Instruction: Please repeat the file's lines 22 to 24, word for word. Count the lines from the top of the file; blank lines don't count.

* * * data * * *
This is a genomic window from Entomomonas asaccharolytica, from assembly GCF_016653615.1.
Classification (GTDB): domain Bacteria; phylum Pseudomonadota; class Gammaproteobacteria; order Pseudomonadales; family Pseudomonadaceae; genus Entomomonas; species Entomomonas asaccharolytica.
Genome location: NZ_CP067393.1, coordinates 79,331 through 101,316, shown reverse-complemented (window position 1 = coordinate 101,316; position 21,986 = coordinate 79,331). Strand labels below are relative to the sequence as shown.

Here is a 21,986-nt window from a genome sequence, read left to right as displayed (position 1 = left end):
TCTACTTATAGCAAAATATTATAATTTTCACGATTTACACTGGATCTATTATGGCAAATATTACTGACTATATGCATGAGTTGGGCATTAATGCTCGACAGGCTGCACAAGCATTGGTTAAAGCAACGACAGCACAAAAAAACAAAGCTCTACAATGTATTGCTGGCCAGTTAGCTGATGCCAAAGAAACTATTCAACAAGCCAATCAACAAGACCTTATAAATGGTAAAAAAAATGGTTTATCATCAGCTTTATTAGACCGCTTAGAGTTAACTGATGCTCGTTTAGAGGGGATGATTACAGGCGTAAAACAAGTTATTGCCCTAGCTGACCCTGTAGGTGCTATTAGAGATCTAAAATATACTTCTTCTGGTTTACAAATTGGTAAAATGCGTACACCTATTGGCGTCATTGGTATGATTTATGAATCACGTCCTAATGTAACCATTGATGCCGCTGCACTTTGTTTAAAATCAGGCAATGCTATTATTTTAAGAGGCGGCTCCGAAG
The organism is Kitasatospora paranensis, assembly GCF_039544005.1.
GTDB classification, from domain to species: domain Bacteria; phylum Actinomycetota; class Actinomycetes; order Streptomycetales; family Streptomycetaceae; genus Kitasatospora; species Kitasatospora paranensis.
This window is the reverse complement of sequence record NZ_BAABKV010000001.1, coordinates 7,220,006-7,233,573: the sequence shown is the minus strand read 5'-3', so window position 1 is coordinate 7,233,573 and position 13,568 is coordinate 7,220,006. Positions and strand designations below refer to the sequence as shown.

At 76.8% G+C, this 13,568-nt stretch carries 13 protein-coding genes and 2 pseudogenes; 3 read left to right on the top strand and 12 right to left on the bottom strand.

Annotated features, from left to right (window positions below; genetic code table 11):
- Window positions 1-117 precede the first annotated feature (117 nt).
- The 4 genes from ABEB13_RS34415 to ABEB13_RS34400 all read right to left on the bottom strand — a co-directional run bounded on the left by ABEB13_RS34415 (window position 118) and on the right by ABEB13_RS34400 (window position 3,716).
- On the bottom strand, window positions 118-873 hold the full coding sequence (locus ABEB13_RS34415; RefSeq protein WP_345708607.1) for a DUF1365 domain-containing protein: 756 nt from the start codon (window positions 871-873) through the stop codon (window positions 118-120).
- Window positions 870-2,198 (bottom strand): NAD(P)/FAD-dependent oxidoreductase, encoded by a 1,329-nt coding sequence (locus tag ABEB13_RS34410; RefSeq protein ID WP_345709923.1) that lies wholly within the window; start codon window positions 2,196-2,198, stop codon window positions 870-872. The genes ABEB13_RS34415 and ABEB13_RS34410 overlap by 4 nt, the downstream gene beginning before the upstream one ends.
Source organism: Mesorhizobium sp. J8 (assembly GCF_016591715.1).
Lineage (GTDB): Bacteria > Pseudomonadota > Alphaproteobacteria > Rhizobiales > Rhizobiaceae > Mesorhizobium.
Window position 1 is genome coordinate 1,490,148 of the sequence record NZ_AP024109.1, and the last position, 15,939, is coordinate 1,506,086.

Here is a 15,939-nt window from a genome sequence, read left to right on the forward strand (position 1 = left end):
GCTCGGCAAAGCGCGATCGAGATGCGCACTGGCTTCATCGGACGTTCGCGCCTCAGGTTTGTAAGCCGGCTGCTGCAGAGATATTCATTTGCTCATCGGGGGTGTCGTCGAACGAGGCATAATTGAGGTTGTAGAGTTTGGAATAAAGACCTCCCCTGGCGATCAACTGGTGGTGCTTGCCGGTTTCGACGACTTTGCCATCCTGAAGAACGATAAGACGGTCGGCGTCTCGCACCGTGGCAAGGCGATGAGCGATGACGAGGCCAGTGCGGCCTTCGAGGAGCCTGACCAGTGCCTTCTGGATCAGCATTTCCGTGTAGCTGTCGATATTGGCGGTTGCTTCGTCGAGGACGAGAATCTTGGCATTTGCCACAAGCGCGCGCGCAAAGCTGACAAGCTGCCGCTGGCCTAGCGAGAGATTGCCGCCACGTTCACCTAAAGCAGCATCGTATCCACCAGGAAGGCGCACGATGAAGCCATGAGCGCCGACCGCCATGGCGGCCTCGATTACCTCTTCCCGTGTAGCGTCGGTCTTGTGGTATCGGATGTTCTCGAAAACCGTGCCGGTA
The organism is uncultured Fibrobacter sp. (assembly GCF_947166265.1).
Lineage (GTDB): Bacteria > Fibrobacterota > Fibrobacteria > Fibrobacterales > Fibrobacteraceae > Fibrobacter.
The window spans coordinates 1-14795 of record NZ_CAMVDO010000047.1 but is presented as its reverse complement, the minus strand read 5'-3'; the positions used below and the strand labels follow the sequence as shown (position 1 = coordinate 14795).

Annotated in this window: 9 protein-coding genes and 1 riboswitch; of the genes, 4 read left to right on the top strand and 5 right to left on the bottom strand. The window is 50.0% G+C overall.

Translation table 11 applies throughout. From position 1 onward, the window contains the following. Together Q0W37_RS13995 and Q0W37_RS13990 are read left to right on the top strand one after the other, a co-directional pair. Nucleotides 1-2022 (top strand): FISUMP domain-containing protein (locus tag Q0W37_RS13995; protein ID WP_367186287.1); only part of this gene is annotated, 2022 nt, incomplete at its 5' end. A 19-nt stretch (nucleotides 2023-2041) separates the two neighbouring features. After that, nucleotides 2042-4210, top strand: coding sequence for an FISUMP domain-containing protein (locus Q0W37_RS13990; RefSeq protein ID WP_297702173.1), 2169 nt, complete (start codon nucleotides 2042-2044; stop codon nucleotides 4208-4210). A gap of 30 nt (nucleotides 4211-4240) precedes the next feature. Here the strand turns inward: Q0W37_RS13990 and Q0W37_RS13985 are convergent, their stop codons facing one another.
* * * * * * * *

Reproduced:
The window spans coordinates 1-14795 of record NZ_CAMVDO010000047.1 but is presented as its reverse complement, the minus strand read 5'-3'; the positions used below and the strand labels follow the sequence as shown (position 1 = coordinate 14795).

Annotated in this window: 9 protein-coding genes and 1 riboswitch; of the genes, 4 read left to right on the top strand and 5 right to left on the bottom strand. The window is 50.0% G+C overall.

Translation table 11 applies throughout. From position 1 onward, the window contains the following. Together Q0W37_RS13995 and Q0W37_RS13990 are read left to right on the top strand one after the other, a co-directional pair. Nucleotides 1-2022 (top strand): FISUMP domain-containing protein (locus tag Q0W37_RS13995; protein ID WP_367186287.1); only part of this gene is annotated, 2022 nt, incomplete at its 5' end. A 19-nt stretch (nucleotides 2023-2041) separates the two neighbouring features. After that, nucleotides 2042-4210, top strand: coding sequence for an FISUMP domain-containing protein (locus Q0W37_RS13990; RefSeq protein ID WP_297702173.1), 2169 nt, complete (start codon nucleotides 2042-2044; stop codon nucleotides 4208-4210). A gap of 30 nt (nucleotides 4211-4240) precedes the next feature. Here the strand turns inward: Q0W37_RS13990 and Q0W37_RS13985 are convergent, their stop codons facing one another.